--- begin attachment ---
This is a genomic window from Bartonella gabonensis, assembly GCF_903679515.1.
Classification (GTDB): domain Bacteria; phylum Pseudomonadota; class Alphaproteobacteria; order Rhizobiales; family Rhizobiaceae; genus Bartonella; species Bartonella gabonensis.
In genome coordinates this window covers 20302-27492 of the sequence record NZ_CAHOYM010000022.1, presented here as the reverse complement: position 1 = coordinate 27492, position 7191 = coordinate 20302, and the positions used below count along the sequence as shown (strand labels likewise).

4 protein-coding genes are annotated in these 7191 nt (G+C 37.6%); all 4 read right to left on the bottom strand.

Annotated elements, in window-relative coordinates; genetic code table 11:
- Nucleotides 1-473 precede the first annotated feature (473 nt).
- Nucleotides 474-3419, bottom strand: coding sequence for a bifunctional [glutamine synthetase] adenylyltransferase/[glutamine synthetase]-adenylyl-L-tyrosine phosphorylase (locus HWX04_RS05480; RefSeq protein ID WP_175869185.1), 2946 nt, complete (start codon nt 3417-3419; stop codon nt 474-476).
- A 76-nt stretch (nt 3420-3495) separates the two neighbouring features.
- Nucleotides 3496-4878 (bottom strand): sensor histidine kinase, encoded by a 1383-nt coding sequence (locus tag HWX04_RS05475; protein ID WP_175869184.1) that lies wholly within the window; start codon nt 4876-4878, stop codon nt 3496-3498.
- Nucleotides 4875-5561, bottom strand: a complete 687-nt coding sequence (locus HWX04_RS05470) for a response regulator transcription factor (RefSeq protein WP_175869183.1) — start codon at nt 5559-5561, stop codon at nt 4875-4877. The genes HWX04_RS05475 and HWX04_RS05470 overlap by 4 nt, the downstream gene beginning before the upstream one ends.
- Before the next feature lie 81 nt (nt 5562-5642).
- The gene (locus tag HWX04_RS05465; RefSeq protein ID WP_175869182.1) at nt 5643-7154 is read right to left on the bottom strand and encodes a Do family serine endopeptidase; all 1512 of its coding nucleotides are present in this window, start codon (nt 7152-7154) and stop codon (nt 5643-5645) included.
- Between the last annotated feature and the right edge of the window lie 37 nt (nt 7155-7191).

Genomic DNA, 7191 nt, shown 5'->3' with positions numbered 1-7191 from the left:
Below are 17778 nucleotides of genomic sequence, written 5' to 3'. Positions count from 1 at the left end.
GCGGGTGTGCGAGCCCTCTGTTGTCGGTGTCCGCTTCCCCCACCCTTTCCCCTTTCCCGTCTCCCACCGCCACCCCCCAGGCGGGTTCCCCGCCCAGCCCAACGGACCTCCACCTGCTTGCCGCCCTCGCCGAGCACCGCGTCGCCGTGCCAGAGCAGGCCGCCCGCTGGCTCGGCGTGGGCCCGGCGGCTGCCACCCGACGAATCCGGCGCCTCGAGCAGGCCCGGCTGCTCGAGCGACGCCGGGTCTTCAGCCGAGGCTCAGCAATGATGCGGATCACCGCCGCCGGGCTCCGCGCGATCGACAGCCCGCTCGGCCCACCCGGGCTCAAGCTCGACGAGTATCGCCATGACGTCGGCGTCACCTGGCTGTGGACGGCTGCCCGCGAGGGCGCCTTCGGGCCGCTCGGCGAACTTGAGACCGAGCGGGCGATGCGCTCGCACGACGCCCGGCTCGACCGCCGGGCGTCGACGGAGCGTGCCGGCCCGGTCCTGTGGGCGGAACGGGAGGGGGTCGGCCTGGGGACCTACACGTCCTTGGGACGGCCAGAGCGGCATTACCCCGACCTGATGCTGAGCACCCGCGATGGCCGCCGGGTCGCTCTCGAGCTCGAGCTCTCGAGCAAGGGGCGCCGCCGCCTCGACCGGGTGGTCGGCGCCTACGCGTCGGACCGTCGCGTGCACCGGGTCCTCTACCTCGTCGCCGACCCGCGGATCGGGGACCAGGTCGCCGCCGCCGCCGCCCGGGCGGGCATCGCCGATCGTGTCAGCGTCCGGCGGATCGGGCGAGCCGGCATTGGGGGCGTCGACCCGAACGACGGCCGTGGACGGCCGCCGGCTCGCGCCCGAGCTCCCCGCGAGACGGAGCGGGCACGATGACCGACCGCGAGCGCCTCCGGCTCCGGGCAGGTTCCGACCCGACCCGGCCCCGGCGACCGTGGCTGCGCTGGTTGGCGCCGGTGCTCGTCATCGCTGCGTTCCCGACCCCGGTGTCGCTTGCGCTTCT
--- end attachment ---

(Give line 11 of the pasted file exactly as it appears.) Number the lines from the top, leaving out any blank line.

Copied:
- Before the next feature lie 81 nt (nt 5562-5642).